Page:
Last edited by NNP; 04-14-2008 at 05:33 PM. Reason: Some people can't distinguish an argument from trolling
 
Old 04-14-2008, 12:42 PM   #2
b0uncer
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Well, there's no perfect licence - if there was something perfect in this world (regarding computers), we probably wouldn't need licences. Or then we wouldn't do anything but licences.

I seem to question the GPL-style licences once in a while, seeing a whole lot of other - closed/commercial - licences at work, but this far (years and years of reading) I haven't still found any reason that made them any worse than a tightly closed commercial licence. Both have their benefits - for some people, that is; not everyone can benefit from the one and same licence - but both have their drawbacks too; if there weren't any drawbacks, there would only be one God Licence that did the trick of making everyone happy.

Most importantly I think that the decicion of which licence to use should be made per-project and per-goals basis; not every situation suits for every licence and vice versa. Therefore it's absurd to say something general like "open source developers need to stop using free software licence".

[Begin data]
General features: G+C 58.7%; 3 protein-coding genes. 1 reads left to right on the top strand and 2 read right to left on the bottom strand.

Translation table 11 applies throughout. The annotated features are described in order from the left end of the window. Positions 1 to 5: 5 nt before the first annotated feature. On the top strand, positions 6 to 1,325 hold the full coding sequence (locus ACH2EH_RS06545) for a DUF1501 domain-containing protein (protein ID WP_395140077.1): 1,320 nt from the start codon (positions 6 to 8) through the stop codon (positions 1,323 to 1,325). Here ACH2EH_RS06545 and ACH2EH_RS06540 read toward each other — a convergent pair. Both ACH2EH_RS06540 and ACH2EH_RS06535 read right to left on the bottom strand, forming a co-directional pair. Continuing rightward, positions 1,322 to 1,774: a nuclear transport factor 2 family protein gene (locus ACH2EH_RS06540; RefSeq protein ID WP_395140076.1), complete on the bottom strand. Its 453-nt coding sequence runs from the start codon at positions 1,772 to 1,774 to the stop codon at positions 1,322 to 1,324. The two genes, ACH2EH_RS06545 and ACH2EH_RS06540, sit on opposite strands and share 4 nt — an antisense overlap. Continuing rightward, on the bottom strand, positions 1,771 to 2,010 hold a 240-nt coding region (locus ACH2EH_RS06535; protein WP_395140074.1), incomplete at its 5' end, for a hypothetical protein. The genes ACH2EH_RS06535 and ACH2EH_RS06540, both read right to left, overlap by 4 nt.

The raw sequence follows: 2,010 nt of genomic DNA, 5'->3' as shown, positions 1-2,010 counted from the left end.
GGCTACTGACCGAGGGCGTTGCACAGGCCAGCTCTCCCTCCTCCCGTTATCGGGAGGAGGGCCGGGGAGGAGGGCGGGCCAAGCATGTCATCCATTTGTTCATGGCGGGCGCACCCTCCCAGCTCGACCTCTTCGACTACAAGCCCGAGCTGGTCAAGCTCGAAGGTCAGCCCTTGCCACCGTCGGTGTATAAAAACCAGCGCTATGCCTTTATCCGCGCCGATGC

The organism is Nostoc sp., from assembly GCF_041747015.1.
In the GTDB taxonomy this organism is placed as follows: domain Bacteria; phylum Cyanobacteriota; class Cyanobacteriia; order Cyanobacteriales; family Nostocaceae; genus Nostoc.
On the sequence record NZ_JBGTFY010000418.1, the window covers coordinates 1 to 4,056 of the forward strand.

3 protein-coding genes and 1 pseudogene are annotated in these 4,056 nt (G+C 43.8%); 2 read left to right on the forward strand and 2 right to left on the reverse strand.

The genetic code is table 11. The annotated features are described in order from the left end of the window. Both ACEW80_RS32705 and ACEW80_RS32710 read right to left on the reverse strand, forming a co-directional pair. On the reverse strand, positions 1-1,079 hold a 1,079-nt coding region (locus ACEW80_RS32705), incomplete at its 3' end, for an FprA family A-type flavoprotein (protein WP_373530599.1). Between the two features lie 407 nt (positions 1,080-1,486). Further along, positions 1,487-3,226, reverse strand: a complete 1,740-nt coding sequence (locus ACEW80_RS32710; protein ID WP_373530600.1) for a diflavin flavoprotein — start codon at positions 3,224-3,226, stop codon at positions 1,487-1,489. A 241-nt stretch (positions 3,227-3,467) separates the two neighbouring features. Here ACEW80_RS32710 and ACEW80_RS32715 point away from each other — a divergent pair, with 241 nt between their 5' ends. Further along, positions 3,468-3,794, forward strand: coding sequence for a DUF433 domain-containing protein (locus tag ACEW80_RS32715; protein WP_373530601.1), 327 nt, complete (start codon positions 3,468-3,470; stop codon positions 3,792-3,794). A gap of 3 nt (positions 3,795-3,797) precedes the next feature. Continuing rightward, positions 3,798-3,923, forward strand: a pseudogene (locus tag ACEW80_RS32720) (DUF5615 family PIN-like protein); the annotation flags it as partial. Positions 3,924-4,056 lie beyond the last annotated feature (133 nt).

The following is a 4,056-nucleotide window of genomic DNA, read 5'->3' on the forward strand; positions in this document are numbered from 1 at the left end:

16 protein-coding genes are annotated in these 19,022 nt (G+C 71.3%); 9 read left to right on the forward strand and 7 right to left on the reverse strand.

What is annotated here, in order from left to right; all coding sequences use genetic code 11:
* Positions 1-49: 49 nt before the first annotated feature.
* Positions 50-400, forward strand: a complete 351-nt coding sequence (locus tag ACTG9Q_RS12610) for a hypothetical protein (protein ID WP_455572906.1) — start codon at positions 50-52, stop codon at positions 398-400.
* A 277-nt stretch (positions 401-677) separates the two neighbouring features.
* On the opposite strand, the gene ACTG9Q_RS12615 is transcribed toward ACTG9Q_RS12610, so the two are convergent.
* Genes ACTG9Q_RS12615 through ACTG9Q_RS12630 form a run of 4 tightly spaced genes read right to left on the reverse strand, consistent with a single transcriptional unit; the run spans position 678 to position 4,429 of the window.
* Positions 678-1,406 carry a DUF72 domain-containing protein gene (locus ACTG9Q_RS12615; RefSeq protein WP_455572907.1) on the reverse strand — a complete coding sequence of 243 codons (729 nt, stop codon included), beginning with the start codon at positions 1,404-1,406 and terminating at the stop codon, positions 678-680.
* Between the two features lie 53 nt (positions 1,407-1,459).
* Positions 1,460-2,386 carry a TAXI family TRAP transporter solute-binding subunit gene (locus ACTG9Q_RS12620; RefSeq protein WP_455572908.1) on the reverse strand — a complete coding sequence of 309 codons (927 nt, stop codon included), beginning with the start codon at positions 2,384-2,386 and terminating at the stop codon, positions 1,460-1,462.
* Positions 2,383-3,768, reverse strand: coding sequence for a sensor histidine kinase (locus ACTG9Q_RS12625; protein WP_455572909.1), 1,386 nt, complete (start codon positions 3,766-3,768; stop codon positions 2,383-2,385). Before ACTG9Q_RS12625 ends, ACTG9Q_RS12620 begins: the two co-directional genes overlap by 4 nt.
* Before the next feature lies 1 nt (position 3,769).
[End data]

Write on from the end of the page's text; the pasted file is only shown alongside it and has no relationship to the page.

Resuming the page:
Old 04-14-2008, 01:08 PM   #3
NNP
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Quote:
Originally Posted by b0uncer View Post
Most importantly I think that the decicion of which licence to use should be made per-project and per-goals basis; not every situation suits for every licence and vice versa. Therefore it's absurd to say something general like "open source developers need to stop using free software licence".
Hrm, I guess what my main point from that article is, is that open source developers can have 'open source' without all the political/social overtones that come with the GPL and the rather insane 'derivative works' clause. Most open source projects would, in my opinion be better served by a license like the Mozilla Public License or one of the CC licenses. I'm aware the MPL is also a free software license but it doesn't have the ridiculous viral nature of the GPL while still providing the vast majority of protections that we need.